The Story Isn’t the Whole Story




People trust other people more than faceless institutions. As our faith in institutions, media, and increasingly businesses crumbles, relationships and connections with other people can help us rebuild. I meet wonderful people every week. Either through introductions, and based on common interests and values. 

Technology promises shortcuts to connection. And I wish it wasn't so tempting to believe those promises. Because they contribute to creating distrust and conflict. Together we are stronger: teams, cohorts, groups, communities can do amazing things.

But there are no magic wands. Collaboration and relationships are built through work over time. AI is no substitute for experience. 

Facebook's whistleblower Frances Haugen testified in Congress. Like many companies, Facebook is secretive about its research and the algorithm is at its center. Mark Zuckerberg posted a statement to employees on Facebook. His statement demonstrates a complete lack of understanding that his belief in the purity of the algorithm is creating the problem. (I would also recommend a different system configuration to avert outages.)

There are no magic wands in business. It takes work to build a company. Even when you consider network effects. High numbers are no substitute for connection. 

Ozy media continues to be in the news. What are a few small lies, after all? Buying traffic, likes, emails, followers; isn't that what everyone else does? give those investors and advertisers what they want: strong KPIs. Big distribution numbers is where it's at. The pressure is on to deliver, and quickly. Show you've built a sizable platform. Also, don't tell employees how things really are, lest they jump the boat with everyone else.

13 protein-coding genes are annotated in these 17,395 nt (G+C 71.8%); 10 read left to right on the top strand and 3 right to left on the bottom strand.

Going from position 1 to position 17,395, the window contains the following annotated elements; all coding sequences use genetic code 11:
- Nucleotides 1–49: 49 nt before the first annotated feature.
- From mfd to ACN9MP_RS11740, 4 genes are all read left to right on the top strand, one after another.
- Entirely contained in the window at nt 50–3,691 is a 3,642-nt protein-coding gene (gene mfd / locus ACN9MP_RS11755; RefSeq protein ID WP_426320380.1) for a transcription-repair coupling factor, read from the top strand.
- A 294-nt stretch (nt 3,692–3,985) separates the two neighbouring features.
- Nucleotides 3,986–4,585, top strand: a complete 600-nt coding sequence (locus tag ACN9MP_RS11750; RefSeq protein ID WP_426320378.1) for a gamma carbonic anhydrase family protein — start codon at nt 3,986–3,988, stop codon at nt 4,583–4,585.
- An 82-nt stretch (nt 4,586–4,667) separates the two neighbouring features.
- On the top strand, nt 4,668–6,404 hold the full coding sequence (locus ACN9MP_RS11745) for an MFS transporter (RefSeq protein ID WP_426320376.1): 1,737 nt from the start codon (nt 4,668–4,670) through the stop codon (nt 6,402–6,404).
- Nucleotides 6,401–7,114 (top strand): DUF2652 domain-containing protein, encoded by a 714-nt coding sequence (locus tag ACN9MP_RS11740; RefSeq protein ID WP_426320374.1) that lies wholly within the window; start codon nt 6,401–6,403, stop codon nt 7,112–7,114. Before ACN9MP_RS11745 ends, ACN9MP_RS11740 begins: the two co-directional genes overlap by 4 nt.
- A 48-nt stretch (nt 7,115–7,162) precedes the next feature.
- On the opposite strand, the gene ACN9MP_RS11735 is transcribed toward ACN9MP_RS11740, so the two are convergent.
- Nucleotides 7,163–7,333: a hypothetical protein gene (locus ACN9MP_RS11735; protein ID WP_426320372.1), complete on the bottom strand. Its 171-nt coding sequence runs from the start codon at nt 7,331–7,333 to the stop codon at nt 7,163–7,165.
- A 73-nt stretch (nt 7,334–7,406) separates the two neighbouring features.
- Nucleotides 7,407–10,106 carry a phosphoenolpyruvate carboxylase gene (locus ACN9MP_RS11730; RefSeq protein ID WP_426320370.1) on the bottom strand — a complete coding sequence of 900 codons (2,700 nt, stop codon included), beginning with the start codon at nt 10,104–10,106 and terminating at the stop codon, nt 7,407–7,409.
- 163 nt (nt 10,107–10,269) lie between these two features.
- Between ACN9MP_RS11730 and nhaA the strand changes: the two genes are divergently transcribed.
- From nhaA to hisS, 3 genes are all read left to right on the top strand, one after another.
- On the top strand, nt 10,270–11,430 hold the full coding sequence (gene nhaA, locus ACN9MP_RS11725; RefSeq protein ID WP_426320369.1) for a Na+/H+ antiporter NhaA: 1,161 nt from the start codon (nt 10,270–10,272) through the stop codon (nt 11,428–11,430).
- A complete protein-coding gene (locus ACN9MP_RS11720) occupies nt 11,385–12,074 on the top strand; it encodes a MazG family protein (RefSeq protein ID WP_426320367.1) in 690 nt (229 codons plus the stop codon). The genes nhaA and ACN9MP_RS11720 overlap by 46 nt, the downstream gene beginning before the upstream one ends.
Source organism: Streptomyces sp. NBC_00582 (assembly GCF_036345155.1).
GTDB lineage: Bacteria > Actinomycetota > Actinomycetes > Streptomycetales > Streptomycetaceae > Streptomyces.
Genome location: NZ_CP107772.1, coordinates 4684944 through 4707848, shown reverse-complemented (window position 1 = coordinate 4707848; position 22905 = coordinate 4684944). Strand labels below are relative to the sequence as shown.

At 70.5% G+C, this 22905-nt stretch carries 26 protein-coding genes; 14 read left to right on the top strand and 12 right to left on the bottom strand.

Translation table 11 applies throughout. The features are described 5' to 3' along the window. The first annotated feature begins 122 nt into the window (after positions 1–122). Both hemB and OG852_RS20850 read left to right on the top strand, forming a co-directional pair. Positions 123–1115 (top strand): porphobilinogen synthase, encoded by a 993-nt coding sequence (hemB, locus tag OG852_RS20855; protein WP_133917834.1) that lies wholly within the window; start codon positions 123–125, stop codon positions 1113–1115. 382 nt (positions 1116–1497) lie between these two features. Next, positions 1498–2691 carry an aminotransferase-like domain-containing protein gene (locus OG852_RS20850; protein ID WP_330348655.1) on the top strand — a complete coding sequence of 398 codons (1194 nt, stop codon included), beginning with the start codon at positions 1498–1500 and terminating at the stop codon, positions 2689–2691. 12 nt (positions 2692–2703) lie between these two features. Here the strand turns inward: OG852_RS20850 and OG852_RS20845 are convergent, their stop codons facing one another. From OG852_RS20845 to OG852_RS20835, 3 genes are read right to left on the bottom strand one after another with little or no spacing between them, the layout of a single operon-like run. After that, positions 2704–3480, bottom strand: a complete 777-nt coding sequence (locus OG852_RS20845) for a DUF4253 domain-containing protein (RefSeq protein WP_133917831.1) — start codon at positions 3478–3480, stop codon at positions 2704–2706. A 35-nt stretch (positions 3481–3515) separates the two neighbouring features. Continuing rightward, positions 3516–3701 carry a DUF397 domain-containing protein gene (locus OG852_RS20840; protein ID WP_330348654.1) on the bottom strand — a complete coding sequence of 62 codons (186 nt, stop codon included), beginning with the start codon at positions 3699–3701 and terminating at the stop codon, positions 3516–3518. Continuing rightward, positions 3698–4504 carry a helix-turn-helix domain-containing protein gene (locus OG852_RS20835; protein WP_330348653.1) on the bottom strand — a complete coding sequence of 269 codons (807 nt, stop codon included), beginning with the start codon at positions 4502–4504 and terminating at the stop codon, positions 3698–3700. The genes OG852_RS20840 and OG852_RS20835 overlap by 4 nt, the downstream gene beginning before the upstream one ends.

Aggregators list Conversation Agent on their media contact database to sell subscription that promise "access to 250k active Bloggers, Podcasters and Youtubers in 1500 niche categories." An algorithm scrapes active sites with the promise to get you backlink, or guest posts. AI doesn't read site policies on link sharing and contributed articles. Nor it reads blogs.

People looking for an easy hit don't, either, apparently. This makes for most bizarre pitches. And erodes the credibility of anyone reaching out this way.

The promise of scale
with little to no effort. 

There's AI to create marketing strategies and plans. Just fill out a quick survey, and you're set. They're not inexpensive, considering that you're still on the hook to execute. But they're easy money for the algorithm people. No conversations with stakeholders, including you. A quick assessment, pull modules from a canned strategy, and we can tell you everything there is to know.

Maybe they even throw in your horoscope

So many things are easier because of technology. There's no code software, 3D home printers, life-saving diagnostics tools, and the possibilities are wide open for many more applications: research, learning, making life easier for people with disabilities, understanding complexity. Innovation has transformed the world in a couple of generations. 

But we should be careful about the world we're building.

Short-term focus and risk aversion at best, divisive decision-making at worst have built a guarded, unimaginative world. Previous generations pushed knowledge to great frontiers. This greater complexity requires expansive minds, collaboration, and community to build a sustainable world made for humans.

Hence, start with “who,” then “what,” and “why.” (why is also the hardest to explain and transmit rationally, it's an emotional thing.)


Note provided context to this.

[Image by Prawny from Pixabay]


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